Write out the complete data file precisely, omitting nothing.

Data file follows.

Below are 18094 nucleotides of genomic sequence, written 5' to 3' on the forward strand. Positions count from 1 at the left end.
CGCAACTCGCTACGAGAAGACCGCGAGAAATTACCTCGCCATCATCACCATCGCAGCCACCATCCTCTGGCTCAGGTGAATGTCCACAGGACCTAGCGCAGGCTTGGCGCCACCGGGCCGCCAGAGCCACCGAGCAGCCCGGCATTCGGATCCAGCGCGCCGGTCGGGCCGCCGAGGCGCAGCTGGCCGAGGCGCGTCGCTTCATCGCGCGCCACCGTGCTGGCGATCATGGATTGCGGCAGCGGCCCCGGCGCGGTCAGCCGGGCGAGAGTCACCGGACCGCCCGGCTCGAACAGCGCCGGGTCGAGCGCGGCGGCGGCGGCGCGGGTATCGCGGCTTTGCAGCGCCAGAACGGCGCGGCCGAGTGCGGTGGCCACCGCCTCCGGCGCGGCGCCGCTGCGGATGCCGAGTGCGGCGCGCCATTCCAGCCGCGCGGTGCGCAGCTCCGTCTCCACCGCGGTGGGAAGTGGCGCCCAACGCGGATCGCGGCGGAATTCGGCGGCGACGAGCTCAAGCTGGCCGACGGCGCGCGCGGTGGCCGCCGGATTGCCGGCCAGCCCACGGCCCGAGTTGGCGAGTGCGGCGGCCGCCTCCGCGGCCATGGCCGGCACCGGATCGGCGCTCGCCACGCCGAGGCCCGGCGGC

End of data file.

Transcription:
Below are 18094 nucleotides of genomic sequence, written 5' to 3' on the forward strand. Positions count from 1 at the left end.
CGCAACTCGCTACGAGAAGACCGCGAGAAATTACCTCGCCATCATCACCATCGCAGCCACCATCCTCTGGCTCAGGTGAATGTCCACAGGACCTAGCGCAGGCTTGGCGCCACCGGGCCGCCAGAGCCACCGAGCAGCCCGGCATTCGGATCCAGCGCGCCGGTCGGGCCGCCGAGGCGCAGCTGGCCGAGGCGCGTCGCTTCATCGCGCGCCACCGTGCTGGCGATCATGGATTGCGGCAGCGGCCCCGGCGCGGTCAGCCGGGCGAGAGTCACCGGACCGCCCGGCTCGAACAGCGCCGGGTCGAGCGCGGCGGCGGCGGCGCGGGTATCGCGGCTTTGCAGCGCCAGAACGGCGCGGCCGAGTGCGGTGGCCACCGCCTCCGGCGCGGCGCCGCTGCGGATGCCGAGTGCGGCGCGCCATTCCAGCCGCGCGGTGCGCAGCTCCGTCTCCACCGCGGTGGGAAGTGGCGCCCAACGCGGATCGCGGCGGAATTCGGCGGCGACGAGCTCAAGCTGGCCGACGGCGCGCGCGGTGGCCGCCGGATTGCCGGCCAGCCCACGGCCCGAGTTGGCGAGTGCGGCGGCCGCCTCCGCGGCCATGGCCGGCACCGGATCGGCGCTCGCCACGCCGAGGCCCGGCGGC